As even the most gifted winemakers will admit, great wines are made in the vineyard and not in the winery. Thus, knowing about the vineyard should, in theory, reveal a lot about the quality of the wine made from it. Unfortunately, it rarely does. The term "vineyard" is used so loosely today, particularly on wine labels, that it is almost meaningless. Thus, we need to take a closer look at the term, and how it can be helpful to you as a wine consumer.

A good place to start is with Burgundy and Bordeaux. Although considered the two greatest wine regions of France, their respective concepts of a "vineyard" are almost polar opposites. Because most regions follow one model or the other, or borrow pieces of both, understanding these contrasting approaches is important.

Of the two regions, Burgundy comes closest to having what I suspect is the idealized popular conception of a vineyard: a bucolic plot of land, owned and tended by a patient farmer or a devoted winery, making a single great wine. A few famous Burgundy vineyards fit this description almost exactly. For example, the illustrious La Romanee Conti vineyard in the heart of Burgundy's Cote d'Or is a scant 4.5 acres. Every precious square inch is owned and meticulously tended by the Domaine de La Romanee-Conti winery, which will part with one of the 4,800 bottles it produces each year for about $1,000 a pop.

Yet, even in Burgundy, this arrangement is the exception rather than the rule. Such wholly owned vineyards are so rare that they have a special, legally denominated name, monopole (one owner). Most of the other renowned grand cru vineyards, such as Le Chambertin and Le Montrachet, have multiple owners. With multiple ownership, the neat and tidy picture of a "vineyard" starts to look ugly. A notorious illustration is the walled Clos Vougeot. Owned by Cistercian monks a few centuries ago, it is today a patchwork of more than 70 owners, many of whom produce wine unworthy of being called Burgundy, let alone Clos Vougeot. Yet all are entitled to label their wine with the prestigious Clos Vougeot designation.

In Bordeaux, the concept of a vineyard is more like a brand. Despite the incessant chatter about each chateau's unique gout de terroir (taste of the soil), the "vineyard" of most Bordeaux grand crus is actually a series of separate, scattered parcels, rather than a single plot as in Burgundy. Unlike Burgundy, however, the vineyards must be owned exclusively by a single chateau, and all wine sold under the chateau label must come from its own vineyards. This has the advantage of consistency. When you spend $150 on a bottle of Chateau Margaux, you never have to ask whose Chateau Margaux it is, as you would with Clos Vougeot. On the other hand, if you are paying extra for Chateau Margaux's gout de terroir, you might wish to look a bit deeper.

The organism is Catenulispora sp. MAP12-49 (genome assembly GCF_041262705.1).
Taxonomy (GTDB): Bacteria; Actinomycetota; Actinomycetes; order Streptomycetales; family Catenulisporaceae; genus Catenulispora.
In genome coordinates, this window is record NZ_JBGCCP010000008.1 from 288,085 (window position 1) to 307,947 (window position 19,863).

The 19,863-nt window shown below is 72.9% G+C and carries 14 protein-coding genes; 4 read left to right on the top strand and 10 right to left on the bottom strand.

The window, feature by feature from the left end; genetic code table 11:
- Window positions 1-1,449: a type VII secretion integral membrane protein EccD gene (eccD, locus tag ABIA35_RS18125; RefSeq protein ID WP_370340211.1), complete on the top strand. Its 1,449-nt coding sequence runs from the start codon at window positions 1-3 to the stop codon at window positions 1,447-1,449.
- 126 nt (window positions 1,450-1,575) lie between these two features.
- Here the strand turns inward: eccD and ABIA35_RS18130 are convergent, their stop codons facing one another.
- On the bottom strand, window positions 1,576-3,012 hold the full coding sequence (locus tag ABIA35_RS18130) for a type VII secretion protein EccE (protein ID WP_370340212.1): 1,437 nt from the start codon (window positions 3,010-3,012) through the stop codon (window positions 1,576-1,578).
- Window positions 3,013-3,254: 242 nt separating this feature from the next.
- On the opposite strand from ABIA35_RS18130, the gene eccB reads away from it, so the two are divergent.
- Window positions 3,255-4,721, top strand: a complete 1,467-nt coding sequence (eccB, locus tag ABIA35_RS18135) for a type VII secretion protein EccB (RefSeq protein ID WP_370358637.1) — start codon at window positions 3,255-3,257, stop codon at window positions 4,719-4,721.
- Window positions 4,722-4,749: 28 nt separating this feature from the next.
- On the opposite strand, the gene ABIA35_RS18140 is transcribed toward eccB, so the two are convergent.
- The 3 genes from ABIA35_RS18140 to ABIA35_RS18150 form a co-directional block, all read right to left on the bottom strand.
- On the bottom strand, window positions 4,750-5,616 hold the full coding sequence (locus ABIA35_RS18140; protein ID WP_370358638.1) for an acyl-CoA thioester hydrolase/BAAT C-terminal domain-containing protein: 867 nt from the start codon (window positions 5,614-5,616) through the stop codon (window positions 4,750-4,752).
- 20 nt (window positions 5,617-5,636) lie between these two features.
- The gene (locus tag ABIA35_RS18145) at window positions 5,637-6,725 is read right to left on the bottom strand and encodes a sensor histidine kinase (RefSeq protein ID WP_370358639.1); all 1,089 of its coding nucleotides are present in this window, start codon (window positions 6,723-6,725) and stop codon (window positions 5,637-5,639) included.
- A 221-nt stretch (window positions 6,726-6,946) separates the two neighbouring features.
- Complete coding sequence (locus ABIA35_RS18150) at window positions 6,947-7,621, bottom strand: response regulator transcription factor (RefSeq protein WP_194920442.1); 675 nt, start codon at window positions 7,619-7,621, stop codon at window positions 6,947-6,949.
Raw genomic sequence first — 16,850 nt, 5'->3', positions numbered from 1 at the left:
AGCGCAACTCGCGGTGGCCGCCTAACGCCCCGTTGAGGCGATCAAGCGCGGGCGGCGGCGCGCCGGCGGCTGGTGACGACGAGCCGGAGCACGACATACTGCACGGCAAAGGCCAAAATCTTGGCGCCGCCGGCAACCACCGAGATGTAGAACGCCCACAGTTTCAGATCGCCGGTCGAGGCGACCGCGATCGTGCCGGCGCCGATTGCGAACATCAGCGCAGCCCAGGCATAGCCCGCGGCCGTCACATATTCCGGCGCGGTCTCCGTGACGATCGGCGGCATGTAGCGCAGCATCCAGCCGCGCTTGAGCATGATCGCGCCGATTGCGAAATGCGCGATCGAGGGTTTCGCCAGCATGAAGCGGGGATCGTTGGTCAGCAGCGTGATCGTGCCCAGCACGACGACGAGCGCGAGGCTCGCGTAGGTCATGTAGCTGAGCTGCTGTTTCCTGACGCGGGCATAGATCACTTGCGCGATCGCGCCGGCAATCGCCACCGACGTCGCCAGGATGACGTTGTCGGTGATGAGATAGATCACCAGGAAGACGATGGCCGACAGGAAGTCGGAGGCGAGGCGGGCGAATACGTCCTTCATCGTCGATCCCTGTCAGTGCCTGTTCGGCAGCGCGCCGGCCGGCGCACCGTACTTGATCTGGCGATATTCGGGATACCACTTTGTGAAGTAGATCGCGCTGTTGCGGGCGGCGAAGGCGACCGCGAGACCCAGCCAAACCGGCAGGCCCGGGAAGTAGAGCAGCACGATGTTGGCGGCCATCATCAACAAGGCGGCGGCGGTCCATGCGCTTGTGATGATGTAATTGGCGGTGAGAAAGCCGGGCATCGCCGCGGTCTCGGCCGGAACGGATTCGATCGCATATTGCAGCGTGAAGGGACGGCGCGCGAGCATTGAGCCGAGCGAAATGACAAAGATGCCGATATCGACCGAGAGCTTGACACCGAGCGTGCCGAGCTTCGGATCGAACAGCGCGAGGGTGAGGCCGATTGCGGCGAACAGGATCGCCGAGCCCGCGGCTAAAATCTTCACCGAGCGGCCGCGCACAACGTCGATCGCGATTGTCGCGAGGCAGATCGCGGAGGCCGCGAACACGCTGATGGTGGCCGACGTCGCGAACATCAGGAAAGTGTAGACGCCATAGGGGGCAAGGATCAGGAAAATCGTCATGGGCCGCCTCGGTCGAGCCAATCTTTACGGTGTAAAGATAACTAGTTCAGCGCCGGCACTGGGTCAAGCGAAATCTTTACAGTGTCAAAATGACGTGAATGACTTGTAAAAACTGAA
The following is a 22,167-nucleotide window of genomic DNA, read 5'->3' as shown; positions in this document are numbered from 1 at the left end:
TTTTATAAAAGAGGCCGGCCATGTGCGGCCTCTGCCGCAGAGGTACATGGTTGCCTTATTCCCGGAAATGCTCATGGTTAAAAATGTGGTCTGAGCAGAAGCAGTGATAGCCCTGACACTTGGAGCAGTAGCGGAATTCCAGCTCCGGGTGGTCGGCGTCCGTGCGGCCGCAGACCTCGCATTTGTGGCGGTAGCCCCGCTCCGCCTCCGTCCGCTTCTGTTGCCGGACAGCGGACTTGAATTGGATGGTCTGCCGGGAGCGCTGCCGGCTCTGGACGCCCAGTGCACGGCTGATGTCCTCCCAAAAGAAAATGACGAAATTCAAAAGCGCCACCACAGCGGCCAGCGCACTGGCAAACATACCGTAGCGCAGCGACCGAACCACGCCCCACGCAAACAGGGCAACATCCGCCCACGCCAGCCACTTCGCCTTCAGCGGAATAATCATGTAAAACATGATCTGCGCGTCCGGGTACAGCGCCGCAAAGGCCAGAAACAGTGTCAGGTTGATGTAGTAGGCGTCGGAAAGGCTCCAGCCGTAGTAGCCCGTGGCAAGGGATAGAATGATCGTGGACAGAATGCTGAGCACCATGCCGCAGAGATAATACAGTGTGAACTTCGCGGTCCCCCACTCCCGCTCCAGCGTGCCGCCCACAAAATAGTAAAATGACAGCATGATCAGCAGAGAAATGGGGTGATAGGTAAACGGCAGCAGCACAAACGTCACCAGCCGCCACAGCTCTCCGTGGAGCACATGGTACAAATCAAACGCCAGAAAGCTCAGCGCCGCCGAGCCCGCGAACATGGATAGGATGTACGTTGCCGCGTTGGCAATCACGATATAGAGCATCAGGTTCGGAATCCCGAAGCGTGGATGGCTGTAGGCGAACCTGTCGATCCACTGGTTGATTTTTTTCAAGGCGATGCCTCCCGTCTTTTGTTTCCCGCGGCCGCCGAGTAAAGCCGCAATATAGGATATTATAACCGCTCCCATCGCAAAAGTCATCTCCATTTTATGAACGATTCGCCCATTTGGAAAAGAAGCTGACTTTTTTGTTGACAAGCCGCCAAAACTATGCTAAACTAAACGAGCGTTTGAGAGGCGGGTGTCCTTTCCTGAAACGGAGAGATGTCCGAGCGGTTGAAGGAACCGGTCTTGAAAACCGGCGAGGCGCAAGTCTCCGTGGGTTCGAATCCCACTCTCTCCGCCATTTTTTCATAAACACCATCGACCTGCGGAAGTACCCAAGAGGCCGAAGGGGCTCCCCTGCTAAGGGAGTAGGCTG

Whatever the advantages or shortcomings of the Burgundy and Bordeaux concepts of a vineyard, understanding them can help you choose a wine of your liking, wherever it comes from. In Napa Valley, for example, do you really want to pay top dollar for a vineyard-

designated wine? Yes, perhaps, if it's from the Fay Vineyard, a superb vineyard owned and bottled exclusively by Stag's Leap Wine Cellars, or the Backus Vineyard, owned and bottled exclusively by Joseph Phelps Vineyards. Perhaps not if it's from a Beckstoffer vineyard, which can be great or not so great, depending on which winery's bottling you are drinking. In addition, some wineries are attempting to impart cachet by labeling their wines with vineyard designations. That doesn't mean much if the vineyard isn't very good to begin with. On the other hand, in cutting through the maze of German wines, recognizing the difference between a vineyard-designated wine (such as Piesporter Goltroepchen) and a commercial, inferior blend (Piesporter Michelsberg) is essential.

Finally, bear in mind that most of the world's great (and good) wines follow the Bordeaux model of blending different vineyards to make the best possible wine. In this case, the surest guide to quality is the integrity and reputation of the winery that puts its brand name on the label.


* Masi Masianco Pinot Grigio and Verduzzo 2004 ($14: Italy): This delectable wine improves on the fresh, fragrant pinot grigio style by an unusual technique, called appassimento, that dates to Roman times. While the pinot grigio grapes are harvested and vinified in the usual way, the native verduzzo grapes are harvested late and then further ripened on racks for three weeks before undergoing fermentation and aging in wood barrels. The effect of the appassimento process is to further intensify the naturally robust flavors of the verduzzo, which is then blended with the pinot grigio to add some needed heft to the wine. Crisp and fragrant, with a delicate hazelnut note imparted on palate via the rack-ripened verduzzo, this is a superb aperitif that also will pair well with steamed Maine lobster, crab and poached fish.

* Red Bicyclette 2004 Chardonnay ($9-$10; France); Red Bicyclette 2004 Syrah ($9-$10; France): Though marketed as so called "fun wines" aimed at younger wine drinkers, these offerings from the Languedoc region of southern France happen to be quite tasty. The chardonnay is made in a lightly oaked, faintly minerally Pouilly-Fuisse style. The syrah has plenty of body, firm red fruit and a lightly smoky bouquet reminiscent of a more expensive Croze-Hermitage. Both are great values.